Brian Goldstein’s recently published book, The Roots of Urban Renaissance: Gentrification and the Struggle Over Harlem (2017), examines Harlem, America’s most famous neighborhood, during a period of tremendous change. This research connects the ambitious, often radical social movements that arose in the 1960s—especially the Black Power movement—with the increasingly privatized and economically gentrified reality that marked Harlem and similar neighborhoods by the turn of the millennium. Indeed, the Harlem of the new century—with large-scale commercial development on 125th Street and new middle-class housing in its neighborhoods—was not imposed on an unwitting neighborhood by outsiders, this book argues, but grew from the very movements that had emerged decades earlier to give Harlemites new control over their community. Gentrification resulted from transformations at the global, national, and municipal levels, but so too did residents themselves produce the landscape that observers called Harlem’s “second renaissance.”

This research explores the history of community development corporations, little-known community organizations, self-help housing efforts, and an array of imaginative residents who acted as their own architects and planners—in many cases without professional training. Through a social, political, and architectural history of their struggle to determine the future of one place, this project explains the broader story of the emergence of community-based organizations as major players in contemporary urban development; the changing ideas of what it meant to improve a community; the lasting, often ironic spatial consequences of 1960s-era demands for participatory democracy; and the unexpected, radical roots of the phenomena that today characterize the neoliberal city.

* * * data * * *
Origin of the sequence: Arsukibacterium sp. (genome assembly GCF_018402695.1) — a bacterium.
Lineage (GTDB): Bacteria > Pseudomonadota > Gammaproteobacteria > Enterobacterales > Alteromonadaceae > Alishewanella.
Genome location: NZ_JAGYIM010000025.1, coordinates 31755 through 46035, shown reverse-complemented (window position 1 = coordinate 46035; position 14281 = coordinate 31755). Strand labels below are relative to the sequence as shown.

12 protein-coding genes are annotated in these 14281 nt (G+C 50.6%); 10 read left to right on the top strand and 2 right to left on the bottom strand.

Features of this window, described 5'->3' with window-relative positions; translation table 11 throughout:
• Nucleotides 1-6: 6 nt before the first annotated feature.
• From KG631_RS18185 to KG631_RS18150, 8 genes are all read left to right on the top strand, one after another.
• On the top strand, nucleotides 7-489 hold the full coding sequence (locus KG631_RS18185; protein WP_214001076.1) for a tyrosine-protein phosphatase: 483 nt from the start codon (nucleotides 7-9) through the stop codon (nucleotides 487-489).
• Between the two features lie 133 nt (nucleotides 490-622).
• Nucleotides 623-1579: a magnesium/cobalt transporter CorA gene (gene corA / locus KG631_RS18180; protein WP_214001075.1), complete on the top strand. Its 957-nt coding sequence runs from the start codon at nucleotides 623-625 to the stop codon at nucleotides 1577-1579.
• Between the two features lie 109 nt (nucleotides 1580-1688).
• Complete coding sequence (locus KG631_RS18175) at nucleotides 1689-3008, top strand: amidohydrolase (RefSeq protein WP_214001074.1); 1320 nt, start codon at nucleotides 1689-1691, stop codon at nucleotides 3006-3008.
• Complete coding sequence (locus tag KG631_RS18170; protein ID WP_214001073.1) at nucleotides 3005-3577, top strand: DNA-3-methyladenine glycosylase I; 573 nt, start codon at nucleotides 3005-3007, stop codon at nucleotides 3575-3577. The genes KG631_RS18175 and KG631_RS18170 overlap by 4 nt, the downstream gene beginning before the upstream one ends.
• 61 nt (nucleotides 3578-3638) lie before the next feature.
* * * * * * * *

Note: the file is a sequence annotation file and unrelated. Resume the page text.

Two new projects build on this research. The first focuses on the aesthetics and racial politics of housing rehabilitation in the 1960s by exploring a federal government-funded rehab project on Harlem’s West 114th Street. Tentatively titled “Rehabbing Housing, Rehabbing People,” this project will examine the history of rehabilitation, a common approach at midcentury that has thus far received little sustained attention. Contemporary accounts of the West 114th Street project, including a lushly photographed book called The House on W. 114th Street and a documentary film by the Maysles Brothers, emphasized that rehabilitating these tenements would also rehabilitate the primarily African American families who lived in them. This project will argue that this approach shared much of the paternalism and architectural determinism of “slum clearance,” though with different means and ends. While often described—both then and now—as a sensitive alternative to top-down, clearance-oriented redevelopment, this research suggests a more nuanced reading of postwar housing rehabilitation.



The second ongoing project is a study of the intersection of race and the modern built environment, centered on J. Max Bond, Jr., an eminent, extraordinarily influential, yet largely unstudied American architect in the post-World War II era. Bond was a son of a famed African American family, a Harvard graduate, an expatriate in Ghana, a civil rights activist, an innovative educator, and a designer of international renown. Throughout his career, during which he was one of relatively few architects of color in the U.S., he pursued alternatives to the dominant modes of twentieth-century architecture, planning, and development, seeking to eschew the Eurocentric models that he saw as ubiquitous in the American landscape. In examining Bond’s rich and varied life, this project asks what the history of the modern city looks like when seen through the eyes of one of the most prominent African Americans to shape it. Answering that question will tell a transnational, alternative history of modern architecture and urbanism, one that expands understanding of the interactions between identity and designed form.